The Royal Mint has released a series of limited-edition 50p coins to celebrate 40 years since the publication of Raymond Briggs’ children’s book The Snowman.
Two “proof” coins (those released early as samples) – one in 22 carat gold and one in sterling silver, costing £775 and £60 respectively – have already sold out, and one standard uncirculated coin costing £10 is awaiting stock, according to the Royal Mint website.
The coins show the Snowman flying over Brighton Pier arm in arm with James, with the bright city lights and stars captured in meticulous detail.
The sterling silver proof edition is the first British coin to feature a design entirely in colour, but with only 15,000 released, collectors were quick to get their hands on one. Only 400 gold coins were minted, while the standard nickel coin is unlimited, but will not enter circulation.
However, coin aficionados who missed out on the release can pick one up on eBay, if they are willing to pay over the odds. Limited edition coins like these often become collectors’ items, and sell for significantly more than their face value on auction sites such as eBay.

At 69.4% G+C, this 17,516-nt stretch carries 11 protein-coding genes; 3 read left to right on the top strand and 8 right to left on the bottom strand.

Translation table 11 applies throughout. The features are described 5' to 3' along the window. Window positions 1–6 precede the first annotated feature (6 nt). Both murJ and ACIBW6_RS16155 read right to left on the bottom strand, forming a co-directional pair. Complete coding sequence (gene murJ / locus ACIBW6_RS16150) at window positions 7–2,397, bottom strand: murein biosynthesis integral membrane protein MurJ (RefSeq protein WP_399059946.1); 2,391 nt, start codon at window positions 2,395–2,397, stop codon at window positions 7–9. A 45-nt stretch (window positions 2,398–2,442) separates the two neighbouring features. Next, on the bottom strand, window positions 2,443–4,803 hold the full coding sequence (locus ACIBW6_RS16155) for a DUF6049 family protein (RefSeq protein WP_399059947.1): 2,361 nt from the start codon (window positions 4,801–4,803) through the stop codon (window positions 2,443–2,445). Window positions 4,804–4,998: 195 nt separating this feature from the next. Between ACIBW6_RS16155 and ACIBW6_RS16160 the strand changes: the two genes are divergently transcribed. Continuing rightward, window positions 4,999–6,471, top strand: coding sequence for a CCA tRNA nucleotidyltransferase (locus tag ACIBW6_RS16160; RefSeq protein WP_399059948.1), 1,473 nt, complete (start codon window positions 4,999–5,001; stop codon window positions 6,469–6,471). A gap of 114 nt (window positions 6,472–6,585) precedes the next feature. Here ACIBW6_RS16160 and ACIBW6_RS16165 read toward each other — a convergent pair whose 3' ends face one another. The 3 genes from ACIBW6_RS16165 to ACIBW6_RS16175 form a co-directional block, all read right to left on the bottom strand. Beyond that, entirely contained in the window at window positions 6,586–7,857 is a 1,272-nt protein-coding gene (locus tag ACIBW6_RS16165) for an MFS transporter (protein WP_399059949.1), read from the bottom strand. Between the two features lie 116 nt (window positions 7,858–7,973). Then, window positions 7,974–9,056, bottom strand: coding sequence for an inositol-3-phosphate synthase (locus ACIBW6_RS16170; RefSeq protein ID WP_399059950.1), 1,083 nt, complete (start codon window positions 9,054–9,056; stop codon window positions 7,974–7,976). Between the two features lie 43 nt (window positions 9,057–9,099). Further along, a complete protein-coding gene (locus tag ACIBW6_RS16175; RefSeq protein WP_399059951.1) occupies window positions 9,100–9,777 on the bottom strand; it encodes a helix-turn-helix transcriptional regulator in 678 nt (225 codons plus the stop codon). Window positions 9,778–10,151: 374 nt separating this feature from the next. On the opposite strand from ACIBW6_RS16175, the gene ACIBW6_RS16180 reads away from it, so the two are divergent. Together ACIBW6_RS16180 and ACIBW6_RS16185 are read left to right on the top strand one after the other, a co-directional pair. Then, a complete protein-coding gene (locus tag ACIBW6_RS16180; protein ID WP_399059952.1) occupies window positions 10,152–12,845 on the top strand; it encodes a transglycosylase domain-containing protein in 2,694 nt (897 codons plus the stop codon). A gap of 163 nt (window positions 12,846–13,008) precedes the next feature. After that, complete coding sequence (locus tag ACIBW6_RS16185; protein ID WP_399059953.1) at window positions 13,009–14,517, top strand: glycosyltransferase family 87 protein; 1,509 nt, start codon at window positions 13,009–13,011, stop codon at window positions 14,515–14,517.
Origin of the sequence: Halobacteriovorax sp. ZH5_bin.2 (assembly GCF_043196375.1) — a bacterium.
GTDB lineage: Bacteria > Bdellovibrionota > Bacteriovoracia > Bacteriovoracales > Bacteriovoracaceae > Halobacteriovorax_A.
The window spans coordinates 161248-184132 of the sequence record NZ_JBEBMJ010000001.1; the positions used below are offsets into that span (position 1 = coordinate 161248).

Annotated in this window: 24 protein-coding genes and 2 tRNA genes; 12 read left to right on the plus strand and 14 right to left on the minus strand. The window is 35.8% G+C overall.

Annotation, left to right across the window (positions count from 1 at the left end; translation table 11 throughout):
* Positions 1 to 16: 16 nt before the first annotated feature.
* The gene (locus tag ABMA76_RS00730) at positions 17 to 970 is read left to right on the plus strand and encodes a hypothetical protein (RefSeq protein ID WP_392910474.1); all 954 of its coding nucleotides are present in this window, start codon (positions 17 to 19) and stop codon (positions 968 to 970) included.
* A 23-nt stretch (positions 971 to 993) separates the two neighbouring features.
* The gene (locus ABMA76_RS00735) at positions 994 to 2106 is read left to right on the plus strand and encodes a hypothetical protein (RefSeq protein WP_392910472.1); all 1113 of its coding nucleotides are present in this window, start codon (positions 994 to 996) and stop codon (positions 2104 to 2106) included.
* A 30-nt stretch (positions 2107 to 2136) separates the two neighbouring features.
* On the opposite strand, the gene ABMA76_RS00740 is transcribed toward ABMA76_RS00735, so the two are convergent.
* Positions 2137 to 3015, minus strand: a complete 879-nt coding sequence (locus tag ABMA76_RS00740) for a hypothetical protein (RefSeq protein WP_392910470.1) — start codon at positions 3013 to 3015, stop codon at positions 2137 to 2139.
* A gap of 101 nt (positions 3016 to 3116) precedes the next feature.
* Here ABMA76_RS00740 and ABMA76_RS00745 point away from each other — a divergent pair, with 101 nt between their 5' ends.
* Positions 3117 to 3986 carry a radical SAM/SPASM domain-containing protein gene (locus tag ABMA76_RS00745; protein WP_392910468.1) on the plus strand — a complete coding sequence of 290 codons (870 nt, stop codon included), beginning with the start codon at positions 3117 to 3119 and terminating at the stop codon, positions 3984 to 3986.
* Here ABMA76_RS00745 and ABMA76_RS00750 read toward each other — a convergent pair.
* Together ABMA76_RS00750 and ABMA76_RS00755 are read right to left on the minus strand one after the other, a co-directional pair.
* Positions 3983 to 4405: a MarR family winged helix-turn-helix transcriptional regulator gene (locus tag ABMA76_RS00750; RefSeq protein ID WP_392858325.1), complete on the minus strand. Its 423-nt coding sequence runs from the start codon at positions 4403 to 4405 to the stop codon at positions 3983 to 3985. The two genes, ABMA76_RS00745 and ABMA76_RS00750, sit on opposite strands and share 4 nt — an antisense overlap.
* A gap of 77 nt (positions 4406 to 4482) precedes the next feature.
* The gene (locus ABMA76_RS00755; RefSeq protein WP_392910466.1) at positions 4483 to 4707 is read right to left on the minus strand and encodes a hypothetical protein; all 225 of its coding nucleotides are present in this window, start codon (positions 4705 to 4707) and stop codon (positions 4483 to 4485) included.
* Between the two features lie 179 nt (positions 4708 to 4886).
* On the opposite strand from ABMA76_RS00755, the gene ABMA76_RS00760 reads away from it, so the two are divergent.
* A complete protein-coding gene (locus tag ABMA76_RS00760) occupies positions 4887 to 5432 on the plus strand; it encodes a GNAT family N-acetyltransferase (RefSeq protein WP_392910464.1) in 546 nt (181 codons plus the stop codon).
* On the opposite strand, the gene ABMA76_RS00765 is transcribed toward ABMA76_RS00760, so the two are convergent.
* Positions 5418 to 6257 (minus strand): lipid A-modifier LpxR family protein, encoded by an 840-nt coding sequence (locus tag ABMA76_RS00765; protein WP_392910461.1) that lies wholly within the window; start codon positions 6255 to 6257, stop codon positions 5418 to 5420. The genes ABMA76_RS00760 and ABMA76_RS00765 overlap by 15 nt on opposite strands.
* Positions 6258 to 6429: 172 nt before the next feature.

One savvy seller has listed a Snowman sterling silver proof coin which has attracted 27 bids and currently commands a price of £155. Another is selling one for £146.
But, as disclosed in previous instances involving collectible notes and coins, eBay sales records do not give conclusive proof that items have been sold for their listed price. Even listings marked as “sold” do not mean that the buyer has actually paid for the item.
The production of commemorative 50p coins released by the Royal Mint has increased significantly, according to Telegraph Money analysis. Eight new 50p coins were released between 2000 and 2009; since 2010, there have been 22, not including 29 variants of the 2012 Summer Olympics coins.
The coin maker has released more commemorative 50p pieces – which first appeared in 1973 to celebrate Britain’s membership of the European Economic Community – than any other denomination.
The Kew Gardens 50p, released in 2009 to celebrate the 250th Anniversary of the Royal Botanic Gardens, is the rarest coin of any denomination currently in circulation. Because of this, owners of the coin can expect to sell it for up to £100 on eBay.